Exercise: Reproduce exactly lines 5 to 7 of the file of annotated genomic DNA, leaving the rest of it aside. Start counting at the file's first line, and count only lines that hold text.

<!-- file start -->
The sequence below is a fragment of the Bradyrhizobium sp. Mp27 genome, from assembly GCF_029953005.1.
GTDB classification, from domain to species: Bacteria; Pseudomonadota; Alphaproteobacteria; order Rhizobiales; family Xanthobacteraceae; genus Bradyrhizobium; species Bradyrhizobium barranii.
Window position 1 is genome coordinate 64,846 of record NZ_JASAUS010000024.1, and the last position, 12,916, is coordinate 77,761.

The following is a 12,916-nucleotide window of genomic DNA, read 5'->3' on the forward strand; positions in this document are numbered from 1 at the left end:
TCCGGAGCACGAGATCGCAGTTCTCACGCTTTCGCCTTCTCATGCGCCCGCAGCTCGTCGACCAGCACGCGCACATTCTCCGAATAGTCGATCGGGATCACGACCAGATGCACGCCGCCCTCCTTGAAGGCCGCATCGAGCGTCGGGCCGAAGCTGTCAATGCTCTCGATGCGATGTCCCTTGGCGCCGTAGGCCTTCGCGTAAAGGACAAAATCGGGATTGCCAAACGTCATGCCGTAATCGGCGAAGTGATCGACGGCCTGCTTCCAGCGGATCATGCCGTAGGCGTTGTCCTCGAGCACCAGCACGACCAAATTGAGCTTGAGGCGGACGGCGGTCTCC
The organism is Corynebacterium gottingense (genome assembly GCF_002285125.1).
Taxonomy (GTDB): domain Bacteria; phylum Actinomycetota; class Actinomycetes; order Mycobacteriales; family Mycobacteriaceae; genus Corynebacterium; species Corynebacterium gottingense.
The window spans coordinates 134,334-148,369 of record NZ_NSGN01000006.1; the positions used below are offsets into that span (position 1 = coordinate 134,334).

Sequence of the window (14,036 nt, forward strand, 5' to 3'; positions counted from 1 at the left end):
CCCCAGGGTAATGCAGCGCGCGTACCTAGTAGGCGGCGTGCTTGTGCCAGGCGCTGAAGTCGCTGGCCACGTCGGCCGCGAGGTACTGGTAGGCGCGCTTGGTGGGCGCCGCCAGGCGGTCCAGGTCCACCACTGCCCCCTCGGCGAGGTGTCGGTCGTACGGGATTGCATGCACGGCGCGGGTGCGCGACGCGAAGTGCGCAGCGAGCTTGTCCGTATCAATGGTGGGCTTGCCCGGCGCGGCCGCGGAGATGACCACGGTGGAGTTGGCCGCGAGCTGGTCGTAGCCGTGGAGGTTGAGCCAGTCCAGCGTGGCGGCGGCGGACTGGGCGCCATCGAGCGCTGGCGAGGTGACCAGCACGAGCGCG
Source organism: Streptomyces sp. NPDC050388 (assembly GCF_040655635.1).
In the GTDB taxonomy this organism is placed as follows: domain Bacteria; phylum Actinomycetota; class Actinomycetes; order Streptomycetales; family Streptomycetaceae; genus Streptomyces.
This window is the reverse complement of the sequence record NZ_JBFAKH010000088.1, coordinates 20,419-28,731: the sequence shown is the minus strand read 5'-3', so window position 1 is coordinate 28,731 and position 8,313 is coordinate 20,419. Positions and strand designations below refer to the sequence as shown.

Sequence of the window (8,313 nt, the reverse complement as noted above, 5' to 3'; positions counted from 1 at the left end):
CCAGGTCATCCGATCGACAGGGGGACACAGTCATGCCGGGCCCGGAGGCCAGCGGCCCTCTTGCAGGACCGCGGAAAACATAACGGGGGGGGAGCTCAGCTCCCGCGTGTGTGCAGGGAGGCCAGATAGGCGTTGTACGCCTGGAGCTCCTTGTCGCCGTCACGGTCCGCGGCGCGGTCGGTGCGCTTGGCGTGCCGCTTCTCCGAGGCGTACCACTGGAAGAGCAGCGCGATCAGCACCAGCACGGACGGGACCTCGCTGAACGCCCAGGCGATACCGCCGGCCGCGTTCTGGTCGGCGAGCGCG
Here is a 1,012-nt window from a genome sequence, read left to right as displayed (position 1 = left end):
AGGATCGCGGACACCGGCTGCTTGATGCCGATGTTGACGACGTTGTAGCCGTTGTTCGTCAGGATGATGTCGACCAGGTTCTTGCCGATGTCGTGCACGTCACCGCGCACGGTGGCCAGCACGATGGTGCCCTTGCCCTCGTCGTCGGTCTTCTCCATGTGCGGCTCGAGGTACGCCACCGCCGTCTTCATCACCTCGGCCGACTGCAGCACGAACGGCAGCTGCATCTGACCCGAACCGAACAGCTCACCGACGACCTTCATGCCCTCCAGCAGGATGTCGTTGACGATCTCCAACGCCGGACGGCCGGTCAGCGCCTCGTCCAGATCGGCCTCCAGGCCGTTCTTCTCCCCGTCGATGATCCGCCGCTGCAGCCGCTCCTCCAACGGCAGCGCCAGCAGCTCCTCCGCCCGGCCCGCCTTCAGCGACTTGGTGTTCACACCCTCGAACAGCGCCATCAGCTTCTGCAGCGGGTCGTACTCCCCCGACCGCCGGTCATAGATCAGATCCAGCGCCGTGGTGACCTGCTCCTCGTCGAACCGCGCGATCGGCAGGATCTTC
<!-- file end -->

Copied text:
TCCGGAGCACGAGATCGCAGTTCTCACGCTTTCGCCTTCTCATGCGCCCGCAGCTCGTCGACCAGCACGCGCACATTCTCCGAATAGTCGATCGGGATCACGACCAGATGCACGCCGCCCTCCTTGAAGGCCGCATCGAGCGTCGGGCCGAAGCTGTCAATGCTCTCGATGCGATGTCCCTTGGCGCCGTAGGCCTTCGCGTAAAGGACAAAATCGGGATTGCCAAACGTCATGCCGTAATCGGCGAAGTGATCGACGGCCTGCTTCCAGCGGATCATGCCGTAGGCGTTGTCCTCGAGCACCAGCACGACCAAATTGAGCTTGAGGCGGACGGCGGTCTCC
The organism is Corynebacterium gottingense (genome assembly GCF_002285125.1).
Taxonomy (GTDB): domain Bacteria; phylum Actinomycetota; class Actinomycetes; order Mycobacteriales; family Mycobacteriaceae; genus Corynebacterium; species Corynebacterium gottingense.